How stress-related factors affect mental wellbeing of university students A cross-sectional study to explore the associations between stressors, perceived stress, and mental wellbeing

Sybren Slimmen*, Olaf Timmermans, Kalina Mikolajczak-Degrauwe, Anke Oenema

*Corresponding author for this work

Research output: Contribution to journalArticleAcademicpeer-review


BACKGROUND: Lowered mental wellbeing of students is a growing health and societal problem. Experiencing high levels of stress for a longer period of time has been associated with an increased risk for lower mental wellbeing and mental health problems. To reduce stress and improve mental wellbeing it is important to understand how various sources of stress are related with mental wellbeing and which factors can buffer the impact of stress on mental wellbeing.

OBJECTIVES: Deriving from a conceptual model the aim of the study was to explore 1) the association of underlying stressors (academic pressure, family circumstances, side-activity pressure, and financial situation) with perceived stress and mental wellbeing, 2) whether perceived stress mediates the association between the sources of stress and mental wellbeing and 3) whether loneliness, self-esteem, personality and coping styles buffer or reinforce the impact of perceived stress on mental wellbeing.

METHOD: A cross-sectional survey design was used among students of an University of Applied Sciences and conducted between November 16, 2020, and January 18, 2021. Study variables were mental wellbeing, perceived stress, academic pressure, financial pressure, family pressure and side-activity pressure, coping style, self-esteem, loneliness, personality. The questionnaire was constructed using validated measures. Simple and multiple linear regression analyses were conducted to assess the association between perceived stress, sources of stress and mental wellbeing. Mediation and moderation processes were explored using Hayes PROCESS models.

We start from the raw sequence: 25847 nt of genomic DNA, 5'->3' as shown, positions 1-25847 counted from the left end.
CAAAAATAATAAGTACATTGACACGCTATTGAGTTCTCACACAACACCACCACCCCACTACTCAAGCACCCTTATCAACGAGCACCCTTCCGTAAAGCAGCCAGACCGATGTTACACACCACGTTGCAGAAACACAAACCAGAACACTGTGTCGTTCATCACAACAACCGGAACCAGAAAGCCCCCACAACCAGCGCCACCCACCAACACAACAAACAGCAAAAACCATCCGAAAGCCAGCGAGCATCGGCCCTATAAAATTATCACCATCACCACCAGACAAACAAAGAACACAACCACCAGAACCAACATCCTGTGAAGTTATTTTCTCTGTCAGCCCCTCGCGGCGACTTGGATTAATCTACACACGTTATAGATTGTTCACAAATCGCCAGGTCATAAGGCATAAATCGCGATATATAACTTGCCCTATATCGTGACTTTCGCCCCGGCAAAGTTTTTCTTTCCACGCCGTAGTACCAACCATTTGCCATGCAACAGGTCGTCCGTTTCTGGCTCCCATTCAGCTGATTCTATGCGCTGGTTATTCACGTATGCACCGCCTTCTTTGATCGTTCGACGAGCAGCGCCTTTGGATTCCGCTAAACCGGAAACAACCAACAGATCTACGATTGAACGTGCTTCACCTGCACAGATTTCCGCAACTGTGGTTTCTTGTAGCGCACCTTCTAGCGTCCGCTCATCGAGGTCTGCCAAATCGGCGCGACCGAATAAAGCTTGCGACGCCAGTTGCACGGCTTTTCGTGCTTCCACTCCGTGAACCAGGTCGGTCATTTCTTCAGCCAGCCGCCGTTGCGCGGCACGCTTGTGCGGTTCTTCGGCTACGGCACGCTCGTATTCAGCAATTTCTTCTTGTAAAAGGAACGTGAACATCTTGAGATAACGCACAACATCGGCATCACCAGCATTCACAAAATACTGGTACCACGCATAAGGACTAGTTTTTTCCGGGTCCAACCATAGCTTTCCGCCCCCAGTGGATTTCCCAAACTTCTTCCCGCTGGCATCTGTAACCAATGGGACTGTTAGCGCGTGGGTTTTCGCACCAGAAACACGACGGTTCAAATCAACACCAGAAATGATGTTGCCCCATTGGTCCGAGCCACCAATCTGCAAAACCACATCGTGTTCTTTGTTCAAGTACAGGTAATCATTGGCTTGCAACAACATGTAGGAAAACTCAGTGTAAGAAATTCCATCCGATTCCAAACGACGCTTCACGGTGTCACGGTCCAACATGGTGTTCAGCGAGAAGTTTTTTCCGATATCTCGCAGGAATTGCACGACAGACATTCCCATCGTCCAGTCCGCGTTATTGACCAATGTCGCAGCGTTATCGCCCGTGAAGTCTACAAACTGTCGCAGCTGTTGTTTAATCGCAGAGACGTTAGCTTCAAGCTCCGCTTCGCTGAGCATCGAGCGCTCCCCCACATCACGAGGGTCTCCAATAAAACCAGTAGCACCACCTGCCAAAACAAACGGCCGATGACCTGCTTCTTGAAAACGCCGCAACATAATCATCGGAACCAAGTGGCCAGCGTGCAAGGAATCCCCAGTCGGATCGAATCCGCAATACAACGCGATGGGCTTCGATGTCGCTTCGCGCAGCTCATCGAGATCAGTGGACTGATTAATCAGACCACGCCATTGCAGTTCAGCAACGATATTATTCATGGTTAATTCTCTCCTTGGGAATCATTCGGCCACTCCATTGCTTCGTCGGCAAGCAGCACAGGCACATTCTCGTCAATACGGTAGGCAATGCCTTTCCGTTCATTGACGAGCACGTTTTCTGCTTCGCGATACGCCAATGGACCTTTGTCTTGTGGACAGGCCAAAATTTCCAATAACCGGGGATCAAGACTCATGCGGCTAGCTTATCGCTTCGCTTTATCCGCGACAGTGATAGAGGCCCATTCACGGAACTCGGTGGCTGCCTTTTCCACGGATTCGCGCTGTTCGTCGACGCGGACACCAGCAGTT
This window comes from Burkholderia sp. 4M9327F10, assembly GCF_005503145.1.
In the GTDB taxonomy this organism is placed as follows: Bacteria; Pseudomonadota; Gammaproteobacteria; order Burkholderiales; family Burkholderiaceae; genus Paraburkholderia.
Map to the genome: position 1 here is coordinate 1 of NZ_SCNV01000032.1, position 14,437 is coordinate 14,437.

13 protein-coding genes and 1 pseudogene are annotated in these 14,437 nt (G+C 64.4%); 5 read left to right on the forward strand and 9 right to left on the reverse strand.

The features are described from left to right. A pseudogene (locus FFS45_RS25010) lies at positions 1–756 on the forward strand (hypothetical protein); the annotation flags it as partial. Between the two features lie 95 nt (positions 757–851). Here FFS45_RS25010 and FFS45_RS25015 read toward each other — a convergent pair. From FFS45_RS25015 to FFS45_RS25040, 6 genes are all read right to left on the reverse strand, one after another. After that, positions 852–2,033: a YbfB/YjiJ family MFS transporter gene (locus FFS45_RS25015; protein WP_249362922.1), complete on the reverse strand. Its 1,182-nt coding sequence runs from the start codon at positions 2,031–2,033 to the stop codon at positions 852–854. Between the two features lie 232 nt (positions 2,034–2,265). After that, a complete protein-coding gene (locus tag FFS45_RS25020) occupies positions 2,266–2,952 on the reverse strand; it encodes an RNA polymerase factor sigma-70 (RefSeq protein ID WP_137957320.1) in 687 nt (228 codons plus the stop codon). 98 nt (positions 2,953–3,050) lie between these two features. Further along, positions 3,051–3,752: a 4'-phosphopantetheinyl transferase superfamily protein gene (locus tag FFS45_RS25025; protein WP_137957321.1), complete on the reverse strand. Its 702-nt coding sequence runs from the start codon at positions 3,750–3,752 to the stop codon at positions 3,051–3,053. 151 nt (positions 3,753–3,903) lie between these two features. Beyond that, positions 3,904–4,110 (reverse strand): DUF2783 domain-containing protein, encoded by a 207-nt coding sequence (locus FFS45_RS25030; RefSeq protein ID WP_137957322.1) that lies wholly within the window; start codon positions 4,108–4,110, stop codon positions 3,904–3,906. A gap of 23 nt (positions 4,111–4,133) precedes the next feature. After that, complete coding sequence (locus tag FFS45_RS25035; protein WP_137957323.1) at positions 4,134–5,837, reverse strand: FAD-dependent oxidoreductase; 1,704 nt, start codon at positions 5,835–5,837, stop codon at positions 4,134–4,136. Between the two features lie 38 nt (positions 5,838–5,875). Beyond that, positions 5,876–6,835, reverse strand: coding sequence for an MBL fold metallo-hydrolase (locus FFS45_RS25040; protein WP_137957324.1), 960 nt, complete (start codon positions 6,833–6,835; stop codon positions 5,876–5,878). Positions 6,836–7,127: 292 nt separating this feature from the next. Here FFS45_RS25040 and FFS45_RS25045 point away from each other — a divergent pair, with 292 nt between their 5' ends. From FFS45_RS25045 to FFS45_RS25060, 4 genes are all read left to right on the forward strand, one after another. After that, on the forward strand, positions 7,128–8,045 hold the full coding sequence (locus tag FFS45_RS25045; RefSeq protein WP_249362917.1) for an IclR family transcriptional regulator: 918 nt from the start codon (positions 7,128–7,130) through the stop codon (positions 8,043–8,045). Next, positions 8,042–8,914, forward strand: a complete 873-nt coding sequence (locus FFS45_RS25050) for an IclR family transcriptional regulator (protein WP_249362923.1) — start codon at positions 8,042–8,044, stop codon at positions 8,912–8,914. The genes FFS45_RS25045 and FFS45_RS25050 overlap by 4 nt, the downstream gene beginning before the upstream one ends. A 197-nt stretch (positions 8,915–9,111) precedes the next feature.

RESULTS: A total of 875 university students (37,2% male, 62,3% female, mean age 21,6) participated. Perceived stress had a strong negative association with mental wellbeing (unstandardized regression coefficient (b) = -.848, p < .001; r = -.667, p < .01), explaining 45% of the variance. Academic pressure (b = -8.014, p < .01), family pressure (b = -3.189, p < .01), side-activity pressure (b = -3.032, p < .01) and financial pressure (b = -2.041, p < .01) all had a negative impact on mental wellbeing. This effect was mediated by perceived stress, but a direct effect remained for academic pressure (b = -3.306, p < .01) and family pressure (b = -1.130, p < .01). Significant interaction effects between perceived stress and mental wellbeing were found for approach coping (low = -.93, p < .01; high = -.64, p < .01) and emotional stability (low = -.81, p < .01; high = -.64, p < .01).

CONCLUSION: Perceived stress has a major impact on students' mental wellbeing. Underlying stressors were mediated by perceived stress, but direct effects were also found. To protect the mental wellbeing of students, it is urgent to reduce perceived stress, suppress underlying stressors and make students more resilient through the development of found buffers, such as approach coping.

Original languageEnglish
Pages (from-to)e0275925
Number of pages16
Issue number11
Publication statusPublished - 7 Nov 2022


  • Humans
  • Male
  • Female
  • Cross-Sectional Studies
  • Stress, Psychological/psychology
  • Universities
  • Adaptation, Psychological
  • Students

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